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August 13, 1763: George Washington Outlines Plans for Pontiac's Rebellion Defense

In a famous council on April 28, 1763, Pontiac urged listeners to rise up against the British
19th century engraving by Alfred Bobbett
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In a famous council on April 28, 1763, Pontiac urged listeners to rise up against the British

On August 13, 1763, George Washington outlined his plans to defend western Virginia against Pontiac’s Rebellion. His key strategy was to station 500 Virginia militiamen on the western frontier.

Pontiac’s Rebellion was an uprising against settlers, occurring at the end of the French and Indian War. Many western tribes had aligned themselves with France during the war. Pontiac, an Ottawa leader, realized that with the English victory, settlers would pour into the West and take more lands from Indians. He helped forge a military alliance among the Ottawa, Delaware, Kickapoo, Miami, Potawatomi, Seneca, Shawnee, and Wyandotte Indians.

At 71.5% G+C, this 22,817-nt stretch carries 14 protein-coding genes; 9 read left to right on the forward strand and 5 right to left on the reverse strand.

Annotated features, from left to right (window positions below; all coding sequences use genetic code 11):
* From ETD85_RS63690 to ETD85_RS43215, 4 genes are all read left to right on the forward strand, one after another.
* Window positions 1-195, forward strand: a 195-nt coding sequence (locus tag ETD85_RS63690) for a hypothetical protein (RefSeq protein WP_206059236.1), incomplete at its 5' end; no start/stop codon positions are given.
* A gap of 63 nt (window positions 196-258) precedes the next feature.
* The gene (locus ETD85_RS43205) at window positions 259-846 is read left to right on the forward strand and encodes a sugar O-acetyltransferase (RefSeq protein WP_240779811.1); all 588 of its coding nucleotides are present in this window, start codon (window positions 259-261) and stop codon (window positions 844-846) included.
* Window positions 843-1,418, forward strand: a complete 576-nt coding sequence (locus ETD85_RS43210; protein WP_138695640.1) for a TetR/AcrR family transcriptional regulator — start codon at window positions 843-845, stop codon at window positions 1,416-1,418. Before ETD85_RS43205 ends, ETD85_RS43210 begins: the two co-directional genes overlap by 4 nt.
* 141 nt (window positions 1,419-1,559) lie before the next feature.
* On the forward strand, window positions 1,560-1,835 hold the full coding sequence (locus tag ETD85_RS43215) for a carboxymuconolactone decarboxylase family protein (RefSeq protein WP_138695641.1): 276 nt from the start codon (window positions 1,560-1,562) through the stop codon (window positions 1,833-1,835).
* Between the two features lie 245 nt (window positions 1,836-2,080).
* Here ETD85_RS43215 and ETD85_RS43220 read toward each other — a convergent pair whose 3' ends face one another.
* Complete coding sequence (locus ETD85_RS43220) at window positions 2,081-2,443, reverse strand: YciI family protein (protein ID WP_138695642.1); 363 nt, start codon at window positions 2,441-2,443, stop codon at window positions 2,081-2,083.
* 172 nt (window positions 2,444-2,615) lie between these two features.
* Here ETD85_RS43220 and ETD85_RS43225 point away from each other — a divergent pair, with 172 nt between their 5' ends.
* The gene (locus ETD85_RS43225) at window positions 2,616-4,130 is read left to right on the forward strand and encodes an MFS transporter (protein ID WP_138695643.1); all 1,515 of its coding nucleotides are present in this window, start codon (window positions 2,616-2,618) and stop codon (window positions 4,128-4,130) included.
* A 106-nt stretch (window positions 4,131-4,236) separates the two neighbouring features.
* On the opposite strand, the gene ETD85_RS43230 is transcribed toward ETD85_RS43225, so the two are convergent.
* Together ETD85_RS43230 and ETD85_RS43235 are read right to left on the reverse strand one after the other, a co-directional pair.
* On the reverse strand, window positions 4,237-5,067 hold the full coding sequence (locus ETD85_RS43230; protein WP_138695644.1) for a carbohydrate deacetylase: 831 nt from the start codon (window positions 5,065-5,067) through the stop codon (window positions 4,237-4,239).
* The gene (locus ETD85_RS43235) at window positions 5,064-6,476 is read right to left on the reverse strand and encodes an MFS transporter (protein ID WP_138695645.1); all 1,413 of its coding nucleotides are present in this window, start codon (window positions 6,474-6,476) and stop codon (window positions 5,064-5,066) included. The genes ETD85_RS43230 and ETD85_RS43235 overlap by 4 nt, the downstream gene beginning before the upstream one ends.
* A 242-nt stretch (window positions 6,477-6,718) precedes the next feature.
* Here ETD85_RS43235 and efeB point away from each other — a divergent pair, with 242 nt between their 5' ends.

In Western Virginia, the deadliest attacks of Pontiac’s Rebellion occurred in the Greenbrier region, where Shawnee chief Cornstalk’s warriors killed dozens of white settlers.

Pontiac’s Rebellion was stopped at Detroit—one of the last standing British forts. Pontiac was forced to negotiate a peace in 1766. Although Britain’s King George tried to ease tensions by banning white settlement west of the Allegheny Mountains, many pioneers ignored the warnings. By the 1770s, Pontiac’s prophecy had come true, as settlers moved into western Virginia in record numbers.


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